File: units.txt

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.. currentmodule:: brian

Units
=====

Basics
------
Brian has a system for physical quantities with units built in, and most of the
library functions require that variables have the right units. This restriction
is useful in catching hard to find errors based on using incorrect units, and
ensures that simulated models are physically meaningful. For example, running
the following code causes an error::

	>>> from brian import *
	>>> c = Clock(t=0)
	
	Traceback (most recent call last):
	  File "<pyshell#1>", line 1, in <module>
	    c = Clock(t=0)
	  File "C:\Documents and Settings\goodman\Mes documents\Programming\Python simulator\Brian\units.py", line 1126, in new_f
	    raise DimensionMismatchError("Function " + f.__name__ + " variable " + k + " should have dimensions of " + str(au[k]), getDimensions(newkeyset[k]))
	DimensionMismatchError: Function __init__ variable t should have dimensions of s, dimensions were (1) 

You can see that Brian raises a ``DimensionMismatchError`` exception, because the
:class:`Clock` object expects ``t`` to have units of time. The correct thing to write is::

	>>> from brian import *
	>>> c = Clock(t=0*second)

Similarly, attempting to do numerical operations with inconsistent units will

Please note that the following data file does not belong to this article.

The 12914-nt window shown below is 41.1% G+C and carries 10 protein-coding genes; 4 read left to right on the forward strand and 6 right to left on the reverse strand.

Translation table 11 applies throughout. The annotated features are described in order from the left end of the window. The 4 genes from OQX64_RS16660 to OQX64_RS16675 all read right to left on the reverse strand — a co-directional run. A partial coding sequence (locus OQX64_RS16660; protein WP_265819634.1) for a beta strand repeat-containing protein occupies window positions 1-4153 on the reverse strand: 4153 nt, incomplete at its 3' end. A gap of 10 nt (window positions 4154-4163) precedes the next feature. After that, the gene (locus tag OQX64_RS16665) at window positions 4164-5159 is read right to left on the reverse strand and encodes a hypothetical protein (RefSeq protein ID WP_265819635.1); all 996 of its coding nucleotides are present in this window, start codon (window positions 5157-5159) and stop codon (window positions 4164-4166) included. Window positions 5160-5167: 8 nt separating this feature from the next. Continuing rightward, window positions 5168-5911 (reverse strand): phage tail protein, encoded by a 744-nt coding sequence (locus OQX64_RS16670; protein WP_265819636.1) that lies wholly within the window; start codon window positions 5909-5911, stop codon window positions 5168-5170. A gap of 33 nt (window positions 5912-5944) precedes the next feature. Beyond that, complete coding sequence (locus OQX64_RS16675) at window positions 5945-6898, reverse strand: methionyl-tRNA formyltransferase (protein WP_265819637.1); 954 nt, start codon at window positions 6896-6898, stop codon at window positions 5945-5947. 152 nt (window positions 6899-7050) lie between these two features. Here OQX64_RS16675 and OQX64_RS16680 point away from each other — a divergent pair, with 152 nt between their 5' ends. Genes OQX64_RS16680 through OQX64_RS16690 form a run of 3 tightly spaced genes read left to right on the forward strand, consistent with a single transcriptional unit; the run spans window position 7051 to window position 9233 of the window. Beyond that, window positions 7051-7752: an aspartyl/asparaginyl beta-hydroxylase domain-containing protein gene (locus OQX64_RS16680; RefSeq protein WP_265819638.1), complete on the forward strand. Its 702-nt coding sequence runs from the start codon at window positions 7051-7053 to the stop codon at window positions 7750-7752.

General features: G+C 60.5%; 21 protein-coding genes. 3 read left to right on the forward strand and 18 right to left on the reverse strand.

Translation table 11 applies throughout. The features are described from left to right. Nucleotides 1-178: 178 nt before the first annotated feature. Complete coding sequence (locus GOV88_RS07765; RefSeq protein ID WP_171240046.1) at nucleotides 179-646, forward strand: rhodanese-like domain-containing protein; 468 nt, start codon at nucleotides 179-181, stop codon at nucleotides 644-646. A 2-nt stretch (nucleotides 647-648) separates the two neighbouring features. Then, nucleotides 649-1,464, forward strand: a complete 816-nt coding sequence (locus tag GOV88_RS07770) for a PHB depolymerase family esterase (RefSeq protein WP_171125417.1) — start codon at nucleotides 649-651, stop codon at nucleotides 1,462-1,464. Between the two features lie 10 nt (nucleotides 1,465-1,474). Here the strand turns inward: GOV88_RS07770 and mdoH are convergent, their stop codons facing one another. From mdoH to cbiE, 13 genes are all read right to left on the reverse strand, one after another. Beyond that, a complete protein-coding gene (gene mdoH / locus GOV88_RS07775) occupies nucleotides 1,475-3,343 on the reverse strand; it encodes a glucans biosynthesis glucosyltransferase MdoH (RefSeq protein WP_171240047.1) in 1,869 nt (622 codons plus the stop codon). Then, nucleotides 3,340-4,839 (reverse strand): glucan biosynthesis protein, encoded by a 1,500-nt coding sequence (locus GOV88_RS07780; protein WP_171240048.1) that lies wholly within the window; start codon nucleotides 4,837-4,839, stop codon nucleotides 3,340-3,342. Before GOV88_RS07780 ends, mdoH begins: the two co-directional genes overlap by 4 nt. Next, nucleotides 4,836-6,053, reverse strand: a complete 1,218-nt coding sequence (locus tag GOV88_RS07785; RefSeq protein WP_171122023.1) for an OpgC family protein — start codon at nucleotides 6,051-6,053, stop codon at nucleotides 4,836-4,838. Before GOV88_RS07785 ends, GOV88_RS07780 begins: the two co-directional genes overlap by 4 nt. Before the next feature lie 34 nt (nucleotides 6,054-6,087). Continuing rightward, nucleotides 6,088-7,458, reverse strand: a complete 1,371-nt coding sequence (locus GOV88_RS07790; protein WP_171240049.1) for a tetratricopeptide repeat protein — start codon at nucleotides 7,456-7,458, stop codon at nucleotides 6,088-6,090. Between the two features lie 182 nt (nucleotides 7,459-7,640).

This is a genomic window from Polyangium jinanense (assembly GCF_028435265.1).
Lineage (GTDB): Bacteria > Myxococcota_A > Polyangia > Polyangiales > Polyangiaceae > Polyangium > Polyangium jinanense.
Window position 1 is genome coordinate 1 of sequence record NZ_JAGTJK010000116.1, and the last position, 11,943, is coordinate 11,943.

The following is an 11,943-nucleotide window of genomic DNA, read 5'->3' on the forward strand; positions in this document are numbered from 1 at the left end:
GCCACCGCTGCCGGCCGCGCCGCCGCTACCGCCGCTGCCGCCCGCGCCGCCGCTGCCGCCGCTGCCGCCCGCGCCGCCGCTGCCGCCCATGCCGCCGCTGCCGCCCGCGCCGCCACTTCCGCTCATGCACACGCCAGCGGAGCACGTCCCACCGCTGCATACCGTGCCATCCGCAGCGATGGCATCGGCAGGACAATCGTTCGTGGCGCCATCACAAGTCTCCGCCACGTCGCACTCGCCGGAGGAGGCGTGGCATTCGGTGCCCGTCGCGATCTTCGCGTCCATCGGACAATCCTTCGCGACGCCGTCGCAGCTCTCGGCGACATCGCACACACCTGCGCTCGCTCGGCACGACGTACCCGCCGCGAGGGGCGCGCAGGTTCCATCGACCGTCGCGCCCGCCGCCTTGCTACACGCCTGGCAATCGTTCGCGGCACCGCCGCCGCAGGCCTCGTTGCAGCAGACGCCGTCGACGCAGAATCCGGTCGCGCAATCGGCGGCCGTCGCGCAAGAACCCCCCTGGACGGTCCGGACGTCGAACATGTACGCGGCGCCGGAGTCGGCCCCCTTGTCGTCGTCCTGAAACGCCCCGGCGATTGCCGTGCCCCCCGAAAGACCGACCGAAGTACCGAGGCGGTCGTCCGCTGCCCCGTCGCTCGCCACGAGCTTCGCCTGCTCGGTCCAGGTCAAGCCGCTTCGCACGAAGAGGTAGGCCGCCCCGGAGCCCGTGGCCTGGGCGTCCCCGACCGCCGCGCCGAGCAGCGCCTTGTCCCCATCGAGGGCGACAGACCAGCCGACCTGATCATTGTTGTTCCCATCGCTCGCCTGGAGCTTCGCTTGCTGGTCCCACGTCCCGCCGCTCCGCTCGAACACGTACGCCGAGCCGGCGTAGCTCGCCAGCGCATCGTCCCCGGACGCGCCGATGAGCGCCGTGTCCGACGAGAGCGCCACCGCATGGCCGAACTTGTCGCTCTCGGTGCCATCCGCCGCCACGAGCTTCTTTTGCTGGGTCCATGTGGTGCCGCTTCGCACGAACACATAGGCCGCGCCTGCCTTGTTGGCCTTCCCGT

raise an error::

	>>> from brian import *
	>>> 3*second+2*metre
	
	Traceback (most recent call last):
	  File "<pyshell#38>", line 1, in <module>
	    3*second+2*metre
	  File "C:\Documents and Settings\goodman\Mes documents\Programming\Python simulator\Brian\units.py", line 600, in __add__
	    if dim==self.dim:
	DimensionMismatchError: Addition, dimensions were (s) (m) 

Units defined in Brian
----------------------
The following fundamental SI unit names are defined:

	``metre``, ``meter`` (US spelling), ``kilogram``, ``second``, ``amp``, ``kelvin``, ``mole``, ``candle``
	
These derived SI unit names are also defined:

	``radian``, ``steradian``, ``hertz``, ``newton``, ``pascal``, ``joule``, ``watt``,
	``coulomb``, ``volt``, ``farad``, ``ohm``, ``siemens``, ``weber``, ``tesla``,
	``henry``, ``celsius``, ``lumen``, ``lux``, ``becquerel``, ``gray``, ``sievert``, ``katal``

In addition, you can form scaled versions of these units with any of the standard SI prefixes: